With the TFWP and the IMP, Canadian immigration sets another another milestone, welcome the most foreign workers in a calendar year.
In 2022, a record 608,420 Canadian work permits took effect.
This is close to 200,000 more work permits than in 2021, which saw only 414,000 permits come into effect.
Work permits were issued between Canada’s two broad work permit pathways—the International Mobility Program (IMP) and the Temporary Foreign Worker Program (TFWP).
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The bulk of work permits holders (77%) that were welcomed into Canada in 2022, were under the IMP. In total, 472,070 work permits came into effect under the IMP, in 2022.
Comparatively, the remaining quarter of permits (136,350) were issued to workers under the TFWP.
Both the IMP and the TFWP have seen increases in the number of permits that have taken effect yearly. In 2019, there were only 303,545 work permits effective under the IMP. After a slight decrease due to the COVI-19 pandemic in 2020, the number of permits under the IMP rebounded to 310,660 permits in 2021. The IMP has therefore seen more than a 55% increase in effective work permits, since 2019.
Under the TFWP, only 98,030 work permits took effect in 2019. After seeing the same decrease in 2020 as IMP work permits, this number rebounded to 103,340 effective permits in 2021. Accordingly, since 2019, there has been a 39% increase in work permits that have come into effect under the TFWP.
What are the TFWP and the IMP?
Both the TFWP and the IMP issue work permits to temporary foreign workers (TFWs) to work and live in Canada. However, there are important differences between both pathways that should be noted.
The TFWP allows Canadian employers to issue work permits to TFWs, as a means of responding to genuine labour shortages in Canada. The biggest difference between the TFWP and the IMP is the need for an Labour Market Impact Assessment (LMIA), a government document used to assess the impact of hiring a foreign national on the Canadian labour market. LMIAs are needed in order to issue a work permit under the TFWP. With an LMIA, work permits issued under the TFWP are generally “employer-specific/LMIA-based”, as opposed to the open work permits issued under the IMP.
In contrast, the IMP exists to promote Canada’s broad economic, social and cultural policy objectives. Work permits under the IMP are usually issued with consideration to reciprocity (between the applicant’s country and Canada) or the significant cultural or economic benefit that comes with hiring a TFW. Consequently, the IMP contains programs like the Global Talent Stream, International Experience Canada, and the Significant Benefit work permit program (among others).
As mentioned, because the IMP’s scope is broader than the TFWP, the Canadian government does not employ an LMIA system when issuing work permits under the IMP; usually providing applicants with open work permits. Open work permits allow holders to work in most industries and for most employers, whereas employer-specific permits issued under the TFWP are usually tied to work with that specific employer, and in that industry.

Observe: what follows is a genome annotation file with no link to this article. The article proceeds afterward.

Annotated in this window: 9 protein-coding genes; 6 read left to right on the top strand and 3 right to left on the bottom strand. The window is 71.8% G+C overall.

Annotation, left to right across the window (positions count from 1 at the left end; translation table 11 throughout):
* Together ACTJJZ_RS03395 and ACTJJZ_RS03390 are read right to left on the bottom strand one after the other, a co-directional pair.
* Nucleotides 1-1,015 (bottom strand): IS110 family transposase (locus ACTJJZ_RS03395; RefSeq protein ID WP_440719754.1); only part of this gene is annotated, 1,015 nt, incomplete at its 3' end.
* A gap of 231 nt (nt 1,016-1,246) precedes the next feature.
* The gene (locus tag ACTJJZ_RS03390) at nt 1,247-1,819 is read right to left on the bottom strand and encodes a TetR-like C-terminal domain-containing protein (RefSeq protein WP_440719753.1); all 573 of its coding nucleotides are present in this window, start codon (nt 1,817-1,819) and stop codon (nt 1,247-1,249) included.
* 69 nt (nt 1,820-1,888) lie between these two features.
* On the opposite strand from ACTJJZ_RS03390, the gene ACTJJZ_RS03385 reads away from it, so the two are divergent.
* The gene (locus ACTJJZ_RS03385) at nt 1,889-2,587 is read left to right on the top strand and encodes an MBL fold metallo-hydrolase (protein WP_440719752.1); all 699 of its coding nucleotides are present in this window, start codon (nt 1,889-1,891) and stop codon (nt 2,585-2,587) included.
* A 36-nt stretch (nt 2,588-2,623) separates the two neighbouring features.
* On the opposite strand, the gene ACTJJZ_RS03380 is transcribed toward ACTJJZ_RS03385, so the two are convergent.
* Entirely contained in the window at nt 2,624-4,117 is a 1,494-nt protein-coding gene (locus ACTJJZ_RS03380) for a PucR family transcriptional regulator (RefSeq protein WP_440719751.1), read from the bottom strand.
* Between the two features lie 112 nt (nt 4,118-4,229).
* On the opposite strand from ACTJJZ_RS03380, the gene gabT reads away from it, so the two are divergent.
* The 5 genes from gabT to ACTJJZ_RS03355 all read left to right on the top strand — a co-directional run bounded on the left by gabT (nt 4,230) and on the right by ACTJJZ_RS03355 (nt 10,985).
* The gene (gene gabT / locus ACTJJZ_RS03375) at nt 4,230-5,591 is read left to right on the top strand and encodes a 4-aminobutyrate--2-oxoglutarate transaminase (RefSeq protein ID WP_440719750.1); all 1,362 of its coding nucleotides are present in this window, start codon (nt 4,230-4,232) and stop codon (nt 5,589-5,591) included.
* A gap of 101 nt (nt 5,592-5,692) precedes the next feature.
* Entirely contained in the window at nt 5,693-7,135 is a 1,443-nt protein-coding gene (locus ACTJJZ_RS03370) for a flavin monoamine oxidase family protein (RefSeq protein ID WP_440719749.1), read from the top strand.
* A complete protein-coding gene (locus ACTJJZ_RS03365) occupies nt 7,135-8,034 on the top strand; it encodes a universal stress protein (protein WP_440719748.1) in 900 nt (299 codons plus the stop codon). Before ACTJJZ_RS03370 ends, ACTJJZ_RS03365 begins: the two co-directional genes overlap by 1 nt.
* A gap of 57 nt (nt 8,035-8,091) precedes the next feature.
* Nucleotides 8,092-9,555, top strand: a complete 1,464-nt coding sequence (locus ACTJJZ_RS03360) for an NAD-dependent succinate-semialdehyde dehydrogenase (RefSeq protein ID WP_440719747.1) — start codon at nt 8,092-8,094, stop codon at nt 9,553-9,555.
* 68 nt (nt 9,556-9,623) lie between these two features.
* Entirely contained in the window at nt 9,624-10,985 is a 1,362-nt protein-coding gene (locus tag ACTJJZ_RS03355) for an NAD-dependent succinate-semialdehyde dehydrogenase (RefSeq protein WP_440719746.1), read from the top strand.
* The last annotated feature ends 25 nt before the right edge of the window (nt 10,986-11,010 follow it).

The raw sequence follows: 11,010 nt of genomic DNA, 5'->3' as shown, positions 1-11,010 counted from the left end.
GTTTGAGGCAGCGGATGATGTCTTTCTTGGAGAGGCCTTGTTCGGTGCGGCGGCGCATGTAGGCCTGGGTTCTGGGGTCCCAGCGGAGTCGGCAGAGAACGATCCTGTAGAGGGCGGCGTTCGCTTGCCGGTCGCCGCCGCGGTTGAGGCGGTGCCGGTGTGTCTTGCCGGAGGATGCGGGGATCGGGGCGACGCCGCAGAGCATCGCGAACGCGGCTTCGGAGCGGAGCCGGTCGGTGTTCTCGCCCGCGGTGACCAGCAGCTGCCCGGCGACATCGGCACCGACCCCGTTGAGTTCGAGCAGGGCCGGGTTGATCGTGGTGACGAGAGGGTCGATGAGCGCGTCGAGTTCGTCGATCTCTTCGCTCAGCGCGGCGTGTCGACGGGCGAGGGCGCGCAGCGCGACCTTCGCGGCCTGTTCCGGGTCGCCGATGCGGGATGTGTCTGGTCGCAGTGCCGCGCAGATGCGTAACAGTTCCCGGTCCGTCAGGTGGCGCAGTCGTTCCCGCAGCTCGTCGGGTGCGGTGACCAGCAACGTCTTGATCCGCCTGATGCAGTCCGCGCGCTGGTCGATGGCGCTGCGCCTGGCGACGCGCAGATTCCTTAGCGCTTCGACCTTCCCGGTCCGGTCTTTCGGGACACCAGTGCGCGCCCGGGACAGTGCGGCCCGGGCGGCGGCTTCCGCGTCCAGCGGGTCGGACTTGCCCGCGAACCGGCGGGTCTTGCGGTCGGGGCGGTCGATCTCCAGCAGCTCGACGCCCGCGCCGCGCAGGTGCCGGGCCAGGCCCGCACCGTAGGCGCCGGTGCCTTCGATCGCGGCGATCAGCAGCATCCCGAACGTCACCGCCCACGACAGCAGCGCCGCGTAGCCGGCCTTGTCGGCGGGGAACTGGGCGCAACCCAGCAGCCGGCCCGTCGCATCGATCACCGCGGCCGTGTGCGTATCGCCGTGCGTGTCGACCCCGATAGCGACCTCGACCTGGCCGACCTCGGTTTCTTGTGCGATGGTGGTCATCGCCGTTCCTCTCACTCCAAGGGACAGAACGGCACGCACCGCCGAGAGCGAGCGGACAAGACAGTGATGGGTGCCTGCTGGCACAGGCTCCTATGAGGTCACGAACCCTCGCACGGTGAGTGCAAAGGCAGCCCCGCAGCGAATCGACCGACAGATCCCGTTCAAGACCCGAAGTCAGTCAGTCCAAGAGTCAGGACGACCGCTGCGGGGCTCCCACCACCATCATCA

What IMP streams saw the most permits come into effect?
Under the IMP, the following streams saw the most permits come into effect in 2022:
- Medical residents and fellows, and post-graduate employment applicants—36% of effective permits collectively;
- Charitable or religious workers—29% of effective permits;
- Other IMP participants—8%;
- Spouses of skilled workers—5%;
- Post-doctoral PhD fellows and award recipients—4%;
- Intra-company transfers—2%; and
- The International Experience Canada (IEC) program)—2%.
“Other IMP participants” covers all other applicants who received an IMP work permit, but did not count towards one of the set program streams.
Some important policy changes should be noted here. IRCC has announced reduced requirements for physicians who want to apply for immigration while improving accreditation measures for foreign trained medical professionals. This move comes in response to huge labour shortages of health care and social assistance workers across Canada (explaining their prevalence among IMP permit holders).
In addition, Canada has allowed spouses of some skilled workers to apply for open work permits in a bid to tackle prevalent labour shortages. IRCC also announced an increase in program intake for the IEC, for the same reason.
What TFWP streams saw the most permits come into effect?
Under the TFWP, the breakdown of work permits that came into effect in 2022 is as follows.
- Agriculture workers—51% of effective permits);
- Other temporary foreign workers with an LMIA—46% of effective permits;
- Live-in caregivers—2%; and
“Other temporary foreign workers with an LMIA” encompasses all other professions for which a temporary foreign worker was issued an LMIA-based work permit to continue working in Canada.
Notably, Canada has made policy changes to retain and settle caregivers as part of the initiative to address labour shortages among health care and social assistance workers— including cutting the work experience requirement in half for permanent residence eligibility among these workers.
Which provinces had the greatest number of work permit holders in 2022?
Among Canada’s 13 provinces and territories, the following had the greatest share of effective work permits in 2022, under both the IMP and TFWP:
- Ontario—221,280 permits;
- British Columbia—102,845 permits;
- Quebec—89,765 permits;
- Alberta—43,550 permits;
- Manitoba—19,765 permits;
- Nova Scotia—12,645 permits;
- Saskatchewan—10,550 permits;
- New Brunswick—9,640 permits;
- Newfoundland and Labrador—4,210 permits;
- Prince Edward Island—3,840 permits;
- Northwest Territories—260 permits; and
- Nunavut—60 permits.
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